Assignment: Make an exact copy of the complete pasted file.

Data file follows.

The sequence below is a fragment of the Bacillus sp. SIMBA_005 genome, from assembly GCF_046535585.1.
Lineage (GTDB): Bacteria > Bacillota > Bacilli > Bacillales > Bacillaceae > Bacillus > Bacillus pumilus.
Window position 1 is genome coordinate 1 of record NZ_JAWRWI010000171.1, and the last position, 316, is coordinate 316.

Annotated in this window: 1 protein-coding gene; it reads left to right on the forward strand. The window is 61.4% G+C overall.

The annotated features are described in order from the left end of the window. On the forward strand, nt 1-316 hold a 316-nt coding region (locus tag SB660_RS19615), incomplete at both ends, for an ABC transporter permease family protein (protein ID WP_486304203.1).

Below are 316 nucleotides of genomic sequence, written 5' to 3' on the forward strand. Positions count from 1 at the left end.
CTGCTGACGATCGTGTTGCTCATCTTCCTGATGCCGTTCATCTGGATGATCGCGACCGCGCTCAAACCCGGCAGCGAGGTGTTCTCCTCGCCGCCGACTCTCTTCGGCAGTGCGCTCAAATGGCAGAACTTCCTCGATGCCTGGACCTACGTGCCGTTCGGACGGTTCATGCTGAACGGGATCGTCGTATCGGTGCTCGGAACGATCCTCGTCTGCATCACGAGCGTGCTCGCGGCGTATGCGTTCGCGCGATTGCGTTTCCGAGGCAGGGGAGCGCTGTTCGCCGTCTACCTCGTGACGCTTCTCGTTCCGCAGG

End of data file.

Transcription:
The sequence below is a fragment of the Bacillus sp. SIMBA_005 genome, from assembly GCF_046535585.1.
Lineage (GTDB): Bacteria > Bacillota > Bacilli > Bacillales > Bacillaceae > Bacillus > Bacillus pumilus.
Window position 1 is genome coordinate 1 of record NZ_JAWRWI010000171.1, and the last position, 316, is coordinate 316.

Annotated in this window: 1 protein-coding gene; it reads left to right on the forward strand. The window is 61.4% G+C overall.

The annotated features are described in order from the left end of the window. On the forward strand, nt 1-316 hold a 316-nt coding region (locus tag SB660_RS19615), incomplete at both ends, for an ABC transporter permease family protein (protein ID WP_486304203.1).

Below are 316 nucleotides of genomic sequence, written 5' to 3' on the forward strand. Positions count from 1 at the left end.
CTGCTGACGATCGTGTTGCTCATCTTCCTGATGCCGTTCATCTGGATGATCGCGACCGCGCTCAAACCCGGCAGCGAGGTGTTCTCCTCGCCGCCGACTCTCTTCGGCAGTGCGCTCAAATGGCAGAACTTCCTCGATGCCTGGACCTACGTGCCGTTCGGACGGTTCATGCTGAACGGGATCGTCGTATCGGTGCTCGGAACGATCCTCGTCTGCATCACGAGCGTGCTCGCGGCGTATGCGTTCGCGCGATTGCGTTTCCGAGGCAGGGGAGCGCTGTTCGCCGTCTACCTCGTGACGCTTCTCGTTCCGCAGG